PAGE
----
Great Walks magazine is publishing an article I have written on this walk in its December-January edition, where I give a day by day description of my walk. I have deliberately kept this blog different, and more general, to provide two alternative approaches to the story of the trail. I have also tried to provide different photos to give you variety. For a day by day account, please buy this great magazine. Buy it anyway, not just that issue. We need to keep bushwalking magazines alive. I hate the way airports offer you motoring and cycling and fishing, but no walking. Give me bushwalking pictures and stories, please.

Kangaroo Island Wilderness Trail Wildflowers

Kangaroo Island Wilderness Trail, wildflowers.

Pig face (carpobrotus) and hibbertia sp along the coast, day 2

Kangaroo Island Wilderness Trail abounds in wildflowers. Here are the names of some I have been able to identify that I saw as I walked along the trail. The length of the list speaks volumes for the fabulous diversity to be found. Thanks to the fabulous Alison Buck for checking and helping me with the list. Any errors are mine, not hers. (On Monday I will post my account of walking the trail).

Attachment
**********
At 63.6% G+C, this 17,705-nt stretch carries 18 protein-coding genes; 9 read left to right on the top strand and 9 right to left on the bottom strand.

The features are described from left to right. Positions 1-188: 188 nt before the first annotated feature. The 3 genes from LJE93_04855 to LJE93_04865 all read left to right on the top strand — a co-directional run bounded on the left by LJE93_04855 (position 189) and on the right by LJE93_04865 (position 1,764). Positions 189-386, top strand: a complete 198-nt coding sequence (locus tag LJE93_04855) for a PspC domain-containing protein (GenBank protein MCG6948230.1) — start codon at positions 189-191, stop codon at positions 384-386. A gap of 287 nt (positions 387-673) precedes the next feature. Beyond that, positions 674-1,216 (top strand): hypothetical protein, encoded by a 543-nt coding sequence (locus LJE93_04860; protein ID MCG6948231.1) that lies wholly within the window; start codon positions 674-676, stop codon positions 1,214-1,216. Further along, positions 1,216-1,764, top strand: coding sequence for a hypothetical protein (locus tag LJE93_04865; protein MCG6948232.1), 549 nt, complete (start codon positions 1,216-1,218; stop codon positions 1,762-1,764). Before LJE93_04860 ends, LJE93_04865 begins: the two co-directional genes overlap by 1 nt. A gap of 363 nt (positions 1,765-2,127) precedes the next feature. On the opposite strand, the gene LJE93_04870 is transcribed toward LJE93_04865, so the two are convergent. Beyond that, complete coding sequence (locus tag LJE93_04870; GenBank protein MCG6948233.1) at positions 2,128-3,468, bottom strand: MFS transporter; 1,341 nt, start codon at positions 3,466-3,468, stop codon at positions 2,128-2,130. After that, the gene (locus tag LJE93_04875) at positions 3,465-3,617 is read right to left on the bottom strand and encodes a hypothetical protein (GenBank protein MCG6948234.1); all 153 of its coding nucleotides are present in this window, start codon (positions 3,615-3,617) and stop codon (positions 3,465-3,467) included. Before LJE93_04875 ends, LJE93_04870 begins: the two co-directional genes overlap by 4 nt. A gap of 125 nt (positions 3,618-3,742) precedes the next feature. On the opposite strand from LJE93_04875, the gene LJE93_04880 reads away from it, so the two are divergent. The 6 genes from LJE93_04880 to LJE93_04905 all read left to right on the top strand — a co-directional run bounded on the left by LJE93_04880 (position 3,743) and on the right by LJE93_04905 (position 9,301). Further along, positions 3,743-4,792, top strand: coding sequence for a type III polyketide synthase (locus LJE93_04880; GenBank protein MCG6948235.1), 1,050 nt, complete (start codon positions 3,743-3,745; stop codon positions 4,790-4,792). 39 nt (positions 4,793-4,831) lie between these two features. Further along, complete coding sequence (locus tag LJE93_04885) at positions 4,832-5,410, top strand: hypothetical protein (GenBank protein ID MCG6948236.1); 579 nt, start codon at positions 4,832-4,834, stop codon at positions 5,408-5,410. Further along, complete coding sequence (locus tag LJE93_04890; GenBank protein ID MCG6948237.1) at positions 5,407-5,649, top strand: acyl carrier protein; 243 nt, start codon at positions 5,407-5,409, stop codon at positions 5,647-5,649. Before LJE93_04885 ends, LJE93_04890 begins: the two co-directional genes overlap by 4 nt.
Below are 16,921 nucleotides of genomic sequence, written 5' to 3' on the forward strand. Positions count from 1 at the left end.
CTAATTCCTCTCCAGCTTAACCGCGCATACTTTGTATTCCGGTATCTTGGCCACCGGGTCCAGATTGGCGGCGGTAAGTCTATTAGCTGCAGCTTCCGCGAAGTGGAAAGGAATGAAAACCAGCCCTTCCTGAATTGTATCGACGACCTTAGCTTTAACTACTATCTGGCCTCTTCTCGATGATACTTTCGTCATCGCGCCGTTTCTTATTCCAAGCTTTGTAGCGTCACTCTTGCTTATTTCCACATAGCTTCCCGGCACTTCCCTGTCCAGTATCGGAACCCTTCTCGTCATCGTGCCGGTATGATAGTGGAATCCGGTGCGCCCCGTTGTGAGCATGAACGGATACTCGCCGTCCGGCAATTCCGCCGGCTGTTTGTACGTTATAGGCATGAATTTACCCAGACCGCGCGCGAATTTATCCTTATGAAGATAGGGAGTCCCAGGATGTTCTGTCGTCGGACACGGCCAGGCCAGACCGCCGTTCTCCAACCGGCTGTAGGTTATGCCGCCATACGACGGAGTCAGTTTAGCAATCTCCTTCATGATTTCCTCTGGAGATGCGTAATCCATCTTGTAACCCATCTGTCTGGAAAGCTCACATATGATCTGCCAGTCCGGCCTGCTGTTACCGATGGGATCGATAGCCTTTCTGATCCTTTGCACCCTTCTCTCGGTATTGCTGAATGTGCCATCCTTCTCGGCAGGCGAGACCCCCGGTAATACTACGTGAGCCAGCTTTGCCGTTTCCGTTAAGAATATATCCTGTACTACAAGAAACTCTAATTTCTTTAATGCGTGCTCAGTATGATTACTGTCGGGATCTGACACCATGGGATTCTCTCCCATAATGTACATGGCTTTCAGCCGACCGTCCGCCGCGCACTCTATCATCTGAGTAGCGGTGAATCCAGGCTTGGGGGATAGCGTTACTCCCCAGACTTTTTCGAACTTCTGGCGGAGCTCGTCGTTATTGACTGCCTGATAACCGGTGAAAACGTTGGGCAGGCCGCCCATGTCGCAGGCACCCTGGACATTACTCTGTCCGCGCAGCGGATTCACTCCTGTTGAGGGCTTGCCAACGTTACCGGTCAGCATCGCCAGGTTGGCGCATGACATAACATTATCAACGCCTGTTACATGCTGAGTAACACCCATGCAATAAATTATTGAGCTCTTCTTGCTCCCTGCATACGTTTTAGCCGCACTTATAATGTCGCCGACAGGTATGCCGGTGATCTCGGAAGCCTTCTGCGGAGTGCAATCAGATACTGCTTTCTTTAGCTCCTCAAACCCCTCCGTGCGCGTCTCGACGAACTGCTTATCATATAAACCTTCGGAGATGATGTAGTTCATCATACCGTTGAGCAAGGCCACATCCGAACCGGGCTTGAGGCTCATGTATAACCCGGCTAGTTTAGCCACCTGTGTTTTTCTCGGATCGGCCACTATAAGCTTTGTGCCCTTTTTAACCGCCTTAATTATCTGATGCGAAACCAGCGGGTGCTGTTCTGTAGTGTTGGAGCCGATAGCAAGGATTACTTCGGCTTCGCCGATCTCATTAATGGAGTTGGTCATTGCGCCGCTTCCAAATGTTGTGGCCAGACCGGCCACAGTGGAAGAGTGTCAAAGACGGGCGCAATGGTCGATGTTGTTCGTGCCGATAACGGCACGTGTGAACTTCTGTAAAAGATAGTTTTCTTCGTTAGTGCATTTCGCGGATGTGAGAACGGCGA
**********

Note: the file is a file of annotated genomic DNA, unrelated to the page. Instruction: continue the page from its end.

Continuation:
acacia paradoxa (this filled the scenery for several early sections of day 1)

boronia edwardsii (broder leaf than the one below)
boronia filifolia (fine leaf, sandy section)

calytrix smeatoniana (a paler calytrix than the one below)
calytrix tetrogona (wonderful pale pink)

carpobrotus rossii (pigface; bright pink)

chamaescilla corymbosa (blue squill, or blue stars; wonderful delicate mauve flowers. A tuberous herb with grasslike leaves)

cheiranthera alternifolia in early forested section – another delicate mauve flower

Calytrix tetrogona, seen on most of the days.

correa decumbens

dampiera lanceolata

daviesia asperula (one of many ‘eggs and bacon’ pea flowers)

euphrasia collina (mauve pea family; eye bright)

goodenia blackiana
goodenia ovata

grevillea quinquenervis (pink spider plant)
grevillea halmaturina (white spider flower)
grevillea rogersii (just two spider legs in kind of pairs, darker red)